Associations between sitting time and health-related quality of life and psychosocial health among older men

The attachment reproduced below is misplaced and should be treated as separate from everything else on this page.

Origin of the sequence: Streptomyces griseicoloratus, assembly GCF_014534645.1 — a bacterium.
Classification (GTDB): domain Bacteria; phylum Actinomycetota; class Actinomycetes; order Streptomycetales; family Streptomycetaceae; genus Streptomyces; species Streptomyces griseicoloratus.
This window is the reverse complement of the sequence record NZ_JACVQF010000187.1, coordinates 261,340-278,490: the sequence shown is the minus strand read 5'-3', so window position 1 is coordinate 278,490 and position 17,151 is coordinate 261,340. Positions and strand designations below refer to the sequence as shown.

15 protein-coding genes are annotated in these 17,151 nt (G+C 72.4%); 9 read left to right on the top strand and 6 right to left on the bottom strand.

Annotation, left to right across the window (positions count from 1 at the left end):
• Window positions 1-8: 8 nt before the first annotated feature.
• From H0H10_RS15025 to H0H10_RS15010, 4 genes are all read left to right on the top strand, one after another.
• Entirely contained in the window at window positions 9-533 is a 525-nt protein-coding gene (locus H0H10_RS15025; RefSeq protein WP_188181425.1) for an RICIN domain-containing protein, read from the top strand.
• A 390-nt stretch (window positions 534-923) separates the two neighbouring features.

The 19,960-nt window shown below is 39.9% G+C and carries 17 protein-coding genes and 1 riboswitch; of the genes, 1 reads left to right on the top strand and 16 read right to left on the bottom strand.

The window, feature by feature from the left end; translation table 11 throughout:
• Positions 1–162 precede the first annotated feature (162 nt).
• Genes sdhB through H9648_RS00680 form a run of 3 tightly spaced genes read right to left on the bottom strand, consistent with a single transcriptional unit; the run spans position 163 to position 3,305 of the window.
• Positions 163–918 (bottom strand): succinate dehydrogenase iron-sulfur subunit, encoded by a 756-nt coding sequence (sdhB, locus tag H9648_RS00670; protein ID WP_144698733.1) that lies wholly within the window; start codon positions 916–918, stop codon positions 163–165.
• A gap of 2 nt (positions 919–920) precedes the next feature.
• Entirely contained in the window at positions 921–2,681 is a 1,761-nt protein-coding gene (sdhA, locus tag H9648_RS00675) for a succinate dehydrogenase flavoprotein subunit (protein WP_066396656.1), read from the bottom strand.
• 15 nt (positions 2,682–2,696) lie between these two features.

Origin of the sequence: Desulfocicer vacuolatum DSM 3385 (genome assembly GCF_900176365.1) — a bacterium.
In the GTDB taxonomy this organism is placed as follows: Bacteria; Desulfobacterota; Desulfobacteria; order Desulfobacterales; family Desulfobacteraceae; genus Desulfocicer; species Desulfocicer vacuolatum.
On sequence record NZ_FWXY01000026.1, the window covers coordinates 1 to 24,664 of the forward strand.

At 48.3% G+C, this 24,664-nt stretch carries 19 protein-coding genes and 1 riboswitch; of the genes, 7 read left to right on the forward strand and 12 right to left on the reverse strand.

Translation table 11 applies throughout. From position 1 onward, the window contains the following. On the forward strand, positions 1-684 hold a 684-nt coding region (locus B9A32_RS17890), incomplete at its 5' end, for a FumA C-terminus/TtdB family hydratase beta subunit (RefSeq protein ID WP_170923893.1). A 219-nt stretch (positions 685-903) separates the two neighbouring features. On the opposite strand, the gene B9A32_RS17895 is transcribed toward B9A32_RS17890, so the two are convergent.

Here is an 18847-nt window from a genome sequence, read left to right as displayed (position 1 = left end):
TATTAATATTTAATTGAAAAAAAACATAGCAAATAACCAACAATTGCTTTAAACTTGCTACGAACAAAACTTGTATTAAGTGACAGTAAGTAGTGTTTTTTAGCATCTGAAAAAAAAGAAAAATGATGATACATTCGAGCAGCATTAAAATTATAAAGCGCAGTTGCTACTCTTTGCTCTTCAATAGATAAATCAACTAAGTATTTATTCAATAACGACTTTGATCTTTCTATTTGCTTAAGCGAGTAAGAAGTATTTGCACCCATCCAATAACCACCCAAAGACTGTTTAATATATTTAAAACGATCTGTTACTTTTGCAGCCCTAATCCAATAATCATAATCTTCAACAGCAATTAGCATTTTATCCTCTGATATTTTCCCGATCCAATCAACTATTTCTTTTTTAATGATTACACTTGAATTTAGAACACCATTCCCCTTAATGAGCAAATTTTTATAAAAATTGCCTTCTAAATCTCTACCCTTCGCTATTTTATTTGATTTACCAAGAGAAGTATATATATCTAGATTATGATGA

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Population based objective assessments (i.e., accelerometers) indicate that older men (>60 years) have the highest levels of sedentary time with approximately 60% of their waking time engaged in sedentary behavior. Sedentary time has been linked to mortality, type 2 diabetes, and cardio-metabolic markers. No studies have evaluated sedentary time and multidimensional HRQoL among older men. The purpose of this study was to determine associations of total sitting time with health-related quality of life (HRQoL) among older men. Methods: Using a cross-sectional design, older aged men 55 years of age and older from Alberta, Canada completed a mailed survey that assessed HRQoL (RAND-12). Sitting time was assessed using five items validated by Marshall et al. (2010). Participants were asked to estimate how much time they spent sitting each day in the following situations; a) while traveling to and from places, b) while at work, c) while watching television, d) while using a computer at home, and e) at leisure not including television, separately for weekday and weekend. The primary model assessed the association between total sitting time as the independent variable of interest and our dependent variables of interest (physical, mental, and global health component scores of the RAND12). Results: Participants (N=375) averaged 9.3 hours (SD=7) of sitting time (or 557 minutes) for weekday and 8.3 hours (SD=5.2) of sitting time (or 511.6 minutes) for weekend. Quartile (Q) cut-points for weekday total sitting time were <380 (Q1), 380 to <500 (Q2), 500 to <630 (Q3), and >=630 (Q4) minutes. Cut-points for weekend total sitting time were <350 (Q1), 350 to <480 (Q2), 480 to <600 (Q3), and >=600 (Q4) minutes. For weekday, all three adjusted HRQoL models (i.e., physical, mental, and global health) indicated no significant differences in HRQoL indices across weekday sitting time quartiles (all p’s>.32). For weekend, all three adjusted models indicated significant associations. Differences were observed when comparing Q1 and Q4 on physical (Mdiff=2.3, p=0.05), mental (Mdiff=3.4, p<0.05), and global health (Mdiff=2.8, p<0.05). Discussion: While weekday sitting time was not significantly associated with HRQoL domains, weekend sitting time was associated with HRQoL domains when comparing the lowest and highest quartiles. In this sample, older men who reported less time sitting on the weekend also reported more optimal HRQoL indices.